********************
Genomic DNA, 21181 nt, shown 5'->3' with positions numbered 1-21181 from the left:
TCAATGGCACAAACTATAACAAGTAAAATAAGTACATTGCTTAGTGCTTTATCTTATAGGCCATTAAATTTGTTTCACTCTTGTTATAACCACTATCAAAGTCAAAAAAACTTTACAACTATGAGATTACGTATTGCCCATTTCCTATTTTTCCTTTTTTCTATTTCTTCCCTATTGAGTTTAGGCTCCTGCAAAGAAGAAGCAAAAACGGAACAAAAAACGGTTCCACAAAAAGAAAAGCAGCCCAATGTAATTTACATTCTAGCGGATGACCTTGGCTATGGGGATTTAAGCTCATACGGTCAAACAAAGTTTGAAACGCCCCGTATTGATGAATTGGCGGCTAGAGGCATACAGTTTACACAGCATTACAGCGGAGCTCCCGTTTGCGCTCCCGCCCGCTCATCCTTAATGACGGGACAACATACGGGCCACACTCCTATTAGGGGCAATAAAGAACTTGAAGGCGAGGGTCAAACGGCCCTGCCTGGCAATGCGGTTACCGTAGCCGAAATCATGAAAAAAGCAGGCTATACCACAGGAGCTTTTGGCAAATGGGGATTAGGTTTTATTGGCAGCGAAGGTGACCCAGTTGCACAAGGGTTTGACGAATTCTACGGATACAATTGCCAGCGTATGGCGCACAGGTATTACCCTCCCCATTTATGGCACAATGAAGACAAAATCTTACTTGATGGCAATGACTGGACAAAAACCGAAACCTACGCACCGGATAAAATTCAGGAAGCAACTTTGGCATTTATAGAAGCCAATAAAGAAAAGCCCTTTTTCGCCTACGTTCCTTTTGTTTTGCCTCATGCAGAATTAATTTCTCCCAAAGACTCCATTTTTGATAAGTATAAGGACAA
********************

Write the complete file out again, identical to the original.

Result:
Genomic DNA, 21181 nt, shown 5'->3' with positions numbered 1-21181 from the left:
TCAATGGCACAAACTATAACAAGTAAAATAAGTACATTGCTTAGTGCTTTATCTTATAGGCCATTAAATTTGTTTCACTCTTGTTATAACCACTATCAAAGTCAAAAAAACTTTACAACTATGAGATTACGTATTGCCCATTTCCTATTTTTCCTTTTTTCTATTTCTTCCCTATTGAGTTTAGGCTCCTGCAAAGAAGAAGCAAAAACGGAACAAAAAACGGTTCCACAAAAAGAAAAGCAGCCCAATGTAATTTACATTCTAGCGGATGACCTTGGCTATGGGGATTTAAGCTCATACGGTCAAACAAAGTTTGAAACGCCCCGTATTGATGAATTGGCGGCTAGAGGCATACAGTTTACACAGCATTACAGCGGAGCTCCCGTTTGCGCTCCCGCCCGCTCATCCTTAATGACGGGACAACATACGGGCCACACTCCTATTAGGGGCAATAAAGAACTTGAAGGCGAGGGTCAAACGGCCCTGCCTGGCAATGCGGTTACCGTAGCCGAAATCATGAAAAAAGCAGGCTATACCACAGGAGCTTTTGGCAAATGGGGATTAGGTTTTATTGGCAGCGAAGGTGACCCAGTTGCACAAGGGTTTGACGAATTCTACGGATACAATTGCCAGCGTATGGCGCACAGGTATTACCCTCCCCATTTATGGCACAATGAAGACAAAATCTTACTTGATGGCAATGACTGGACAAAAACCGAAACCTACGCACCGGATAAAATTCAGGAAGCAACTTTGGCATTTATAGAAGCCAATAAAGAAAAGCCCTTTTTCGCCTACGTTCCTTTTGTTTTGCCTCATGCAGAATTAATTTCTCCCAAAGACTCCATTTTTGATAAGTATAAGGACAA